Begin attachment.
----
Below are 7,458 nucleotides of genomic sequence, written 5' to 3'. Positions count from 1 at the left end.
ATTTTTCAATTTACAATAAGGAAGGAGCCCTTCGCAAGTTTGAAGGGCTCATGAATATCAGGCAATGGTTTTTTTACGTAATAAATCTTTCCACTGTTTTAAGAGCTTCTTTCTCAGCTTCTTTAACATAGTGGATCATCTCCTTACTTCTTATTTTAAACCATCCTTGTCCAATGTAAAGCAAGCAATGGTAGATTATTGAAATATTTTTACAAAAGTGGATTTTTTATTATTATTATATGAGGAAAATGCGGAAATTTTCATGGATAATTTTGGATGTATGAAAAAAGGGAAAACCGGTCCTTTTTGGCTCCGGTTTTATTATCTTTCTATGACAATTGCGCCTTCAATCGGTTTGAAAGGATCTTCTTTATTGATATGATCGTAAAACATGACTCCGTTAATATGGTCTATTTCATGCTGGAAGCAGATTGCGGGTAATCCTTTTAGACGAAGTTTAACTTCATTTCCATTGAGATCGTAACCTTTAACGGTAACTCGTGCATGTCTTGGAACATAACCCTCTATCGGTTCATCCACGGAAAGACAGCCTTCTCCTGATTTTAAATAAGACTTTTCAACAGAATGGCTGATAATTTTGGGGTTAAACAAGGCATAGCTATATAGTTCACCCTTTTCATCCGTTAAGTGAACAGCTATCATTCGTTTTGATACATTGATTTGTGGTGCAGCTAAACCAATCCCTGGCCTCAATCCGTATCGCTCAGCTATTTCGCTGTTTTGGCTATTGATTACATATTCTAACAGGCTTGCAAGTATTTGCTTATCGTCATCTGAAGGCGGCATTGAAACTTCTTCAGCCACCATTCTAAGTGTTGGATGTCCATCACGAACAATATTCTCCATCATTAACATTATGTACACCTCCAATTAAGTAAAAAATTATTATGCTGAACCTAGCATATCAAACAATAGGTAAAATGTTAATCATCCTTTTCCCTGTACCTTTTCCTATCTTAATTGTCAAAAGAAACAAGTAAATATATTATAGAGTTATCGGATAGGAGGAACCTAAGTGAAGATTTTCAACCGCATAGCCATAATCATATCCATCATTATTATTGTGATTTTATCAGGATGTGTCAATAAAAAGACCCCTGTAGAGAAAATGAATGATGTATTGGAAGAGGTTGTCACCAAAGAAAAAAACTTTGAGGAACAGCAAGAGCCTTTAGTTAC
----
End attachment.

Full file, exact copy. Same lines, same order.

Below are 7,458 nucleotides of genomic sequence, written 5' to 3'. Positions count from 1 at the left end.
ATTTTTCAATTTACAATAAGGAAGGAGCCCTTCGCAAGTTTGAAGGGCTCATGAATATCAGGCAATGGTTTTTTTACGTAATAAATCTTTCCACTGTTTTAAGAGCTTCTTTCTCAGCTTCTTTAACATAGTGGATCATCTCCTTACTTCTTATTTTAAACCATCCTTGTCCAATGTAAAGCAAGCAATGGTAGATTATTGAAATATTTTTACAAAAGTGGATTTTTTATTATTATTATATGAGGAAAATGCGGAAATTTTCATGGATAATTTTGGATGTATGAAAAAAGGGAAAACCGGTCCTTTTTGGCTCCGGTTTTATTATCTTTCTATGACAATTGCGCCTTCAATCGGTTTGAAAGGATCTTCTTTATTGATATGATCGTAAAACATGACTCCGTTAATATGGTCTATTTCATGCTGGAAGCAGATTGCGGGTAATCCTTTTAGACGAAGTTTAACTTCATTTCCATTGAGATCGTAACCTTTAACGGTAACTCGTGCATGTCTTGGAACATAACCCTCTATCGGTTCATCCACGGAAAGACAGCCTTCTCCTGATTTTAAATAAGACTTTTCAACAGAATGGCTGATAATTTTGGGGTTAAACAAGGCATAGCTATATAGTTCACCCTTTTCATCCGTTAAGTGAACAGCTATCATTCGTTTTGATACATTGATTTGTGGTGCAGCTAAACCAATCCCTGGCCTCAATCCGTATCGCTCAGCTATTTCGCTGTTTTGGCTATTGATTACATATTCTAACAGGCTTGCAAGTATTTGCTTATCGTCATCTGAAGGCGGCATTGAAACTTCTTCAGCCACCATTCTAAGTGTTGGATGTCCATCACGAACAATATTCTCCATCATTAACATTATGTACACCTCCAATTAAGTAAAAAATTATTATGCTGAACCTAGCATATCAAACAATAGGTAAAATGTTAATCATCCTTTTCCCTGTACCTTTTCCTATCTTAATTGTCAAAAGAAACAAGTAAATATATTATAGAGTTATCGGATAGGAGGAACCTAAGTGAAGATTTTCAACCGCATAGCCATAATCATATCCATCATTATTATTGTGATTTTATCAGGATGTGTCAATAAAAAGACCCCTGTAGAGAAAATGAATGATGTATTGGAAGAGGTTGTCACCAAAGAAAAAAACTTTGAGGAACAGCAAGAGCCTTTAGTTAC